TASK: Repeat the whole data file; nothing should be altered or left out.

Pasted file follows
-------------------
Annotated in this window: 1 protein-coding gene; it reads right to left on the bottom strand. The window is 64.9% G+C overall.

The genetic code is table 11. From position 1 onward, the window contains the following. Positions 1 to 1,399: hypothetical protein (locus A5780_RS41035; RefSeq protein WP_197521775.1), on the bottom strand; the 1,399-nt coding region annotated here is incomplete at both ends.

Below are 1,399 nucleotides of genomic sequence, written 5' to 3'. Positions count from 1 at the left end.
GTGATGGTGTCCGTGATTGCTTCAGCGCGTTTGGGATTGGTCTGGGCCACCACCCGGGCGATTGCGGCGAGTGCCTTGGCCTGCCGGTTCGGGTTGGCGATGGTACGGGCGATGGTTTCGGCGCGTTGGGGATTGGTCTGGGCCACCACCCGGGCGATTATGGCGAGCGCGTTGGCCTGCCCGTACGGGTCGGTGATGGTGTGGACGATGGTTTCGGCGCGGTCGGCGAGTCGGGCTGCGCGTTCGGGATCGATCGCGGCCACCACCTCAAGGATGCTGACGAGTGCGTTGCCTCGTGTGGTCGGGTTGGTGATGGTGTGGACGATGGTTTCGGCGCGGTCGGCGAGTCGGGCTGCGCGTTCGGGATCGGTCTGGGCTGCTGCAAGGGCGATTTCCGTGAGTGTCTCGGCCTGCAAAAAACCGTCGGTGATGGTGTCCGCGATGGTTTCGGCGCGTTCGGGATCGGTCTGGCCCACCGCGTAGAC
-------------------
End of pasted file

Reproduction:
Annotated in this window: 1 protein-coding gene; it reads right to left on the bottom strand. The window is 64.9% G+C overall.

The genetic code is table 11. From position 1 onward, the window contains the following. Positions 1 to 1,399: hypothetical protein (locus A5780_RS41035; RefSeq protein WP_197521775.1), on the bottom strand; the 1,399-nt coding region annotated here is incomplete at both ends.

Below are 1,399 nucleotides of genomic sequence, written 5' to 3'. Positions count from 1 at the left end.
GTGATGGTGTCCGTGATTGCTTCAGCGCGTTTGGGATTGGTCTGGGCCACCACCCGGGCGATTGCGGCGAGTGCCTTGGCCTGCCGGTTCGGGTTGGCGATGGTACGGGCGATGGTTTCGGCGCGTTGGGGATTGGTCTGGGCCACCACCCGGGCGATTATGGCGAGCGCGTTGGCCTGCCCGTACGGGTCGGTGATGGTGTGGACGATGGTTTCGGCGCGGTCGGCGAGTCGGGCTGCGCGTTCGGGATCGATCGCGGCCACCACCTCAAGGATGCTGACGAGTGCGTTGCCTCGTGTGGTCGGGTTGGTGATGGTGTGGACGATGGTTTCGGCGCGGTCGGCGAGTCGGGCTGCGCGTTCGGGATCGGTCTGGGCTGCTGCAAGGGCGATTTCCGTGAGTGTCTCGGCCTGCAAAAAACCGTCGGTGATGGTGTCCGCGATGGTTTCGGCGCGTTCGGGATCGGTCTGGCCCACCGCGTAGAC